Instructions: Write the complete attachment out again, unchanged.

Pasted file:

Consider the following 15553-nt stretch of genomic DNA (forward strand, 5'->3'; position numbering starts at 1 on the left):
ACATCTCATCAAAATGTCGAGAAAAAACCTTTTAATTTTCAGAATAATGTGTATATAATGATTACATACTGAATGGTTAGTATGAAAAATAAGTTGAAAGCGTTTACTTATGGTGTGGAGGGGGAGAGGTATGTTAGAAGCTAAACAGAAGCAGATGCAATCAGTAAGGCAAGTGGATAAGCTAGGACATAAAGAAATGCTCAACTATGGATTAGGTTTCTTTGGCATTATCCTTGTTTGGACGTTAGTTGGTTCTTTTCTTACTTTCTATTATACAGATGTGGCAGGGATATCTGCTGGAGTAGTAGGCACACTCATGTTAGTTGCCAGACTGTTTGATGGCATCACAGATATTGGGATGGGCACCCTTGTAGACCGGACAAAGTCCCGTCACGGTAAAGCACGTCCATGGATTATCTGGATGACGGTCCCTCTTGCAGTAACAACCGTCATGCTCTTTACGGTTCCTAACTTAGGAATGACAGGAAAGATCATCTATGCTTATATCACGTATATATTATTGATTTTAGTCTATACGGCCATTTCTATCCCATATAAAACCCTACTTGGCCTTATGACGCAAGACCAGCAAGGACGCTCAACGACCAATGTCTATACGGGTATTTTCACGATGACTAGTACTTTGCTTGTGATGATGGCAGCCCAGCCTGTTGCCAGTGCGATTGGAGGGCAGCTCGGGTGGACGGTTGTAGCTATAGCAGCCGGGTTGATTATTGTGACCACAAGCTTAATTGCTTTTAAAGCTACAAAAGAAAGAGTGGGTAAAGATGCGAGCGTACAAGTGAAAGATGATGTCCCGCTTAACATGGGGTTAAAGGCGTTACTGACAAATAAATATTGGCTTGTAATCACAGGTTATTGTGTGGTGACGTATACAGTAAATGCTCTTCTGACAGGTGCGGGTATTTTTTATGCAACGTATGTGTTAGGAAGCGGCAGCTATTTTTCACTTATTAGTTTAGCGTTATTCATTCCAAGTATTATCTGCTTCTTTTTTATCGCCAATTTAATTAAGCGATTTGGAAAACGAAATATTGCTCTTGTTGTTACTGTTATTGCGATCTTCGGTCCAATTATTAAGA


Consider the following 15553-nt stretch of genomic DNA (forward strand, 5'->3'; position numbering starts at 1 on the left):
ACATCTCATCAAAATGTCGAGAAAAAACCTTTTAATTTTCAGAATAATGTGTATATAATGATTACATACTGAATGGTTAGTATGAAAAATAAGTTGAAAGCGTTTACTTATGGTGTGGAGGGGGAGAGGTATGTTAGAAGCTAAACAGAAGCAGATGCAATCAGTAAGGCAAGTGGATAAGCTAGGACATAAAGAAATGCTCAACTATGGATTAGGTTTCTTTGGCATTATCCTTGTTTGGACGTTAGTTGGTTCTTTTCTTACTTTCTATTATACAGATGTGGCAGGGATATCTGCTGGAGTAGTAGGCACACTCATGTTAGTTGCCAGACTGTTTGATGGCATCACAGATATTGGGATGGGCACCCTTGTAGACCGGACAAAGTCCCGTCACGGTAAAGCACGTCCATGGATTATCTGGATGACGGTCCCTCTTGCAGTAACAACCGTCATGCTCTTTACGGTTCCTAACTTAGGAATGACAGGAAAGATCATCTATGCTTATATCACGTATATATTATTGATTTTAGTCTATACGGCCATTTCTATCCCATATAAAACCCTACTTGGCCTTATGACGCAAGACCAGCAAGGACGCTCAACGACCAATGTCTATACGGGTATTTTCACGATGACTAGTACTTTGCTTGTGATGATGGCAGCCCAGCCTGTTGCCAGTGCGATTGGAGGGCAGCTCGGGTGGACGGTTGTAGCTATAGCAGCCGGGTTGATTATTGTGACCACAAGCTTAATTGCTTTTAAAGCTACAAAAGAAAGAGTGGGTAAAGATGCGAGCGTACAAGTGAAAGATGATGTCCCGCTTAACATGGGGTTAAAGGCGTTACTGACAAATAAATATTGGCTTGTAATCACAGGTTATTGTGTGGTGACGTATACAGTAAATGCTCTTCTGACAGGTGCGGGTATTTTTTATGCAACGTATGTGTTAGGAAGCGGCAGCTATTTTTCACTTATTAGTTTAGCGTTATTCATTCCAAGTATTATCTGCTTCTTTTTTATCGCCAATTTAATTAAGCGATTTGGAAAACGAAATATTGCTCTTGTTGTTACTGTTATTGCGATCTTCGGTCCAATTATTAAGA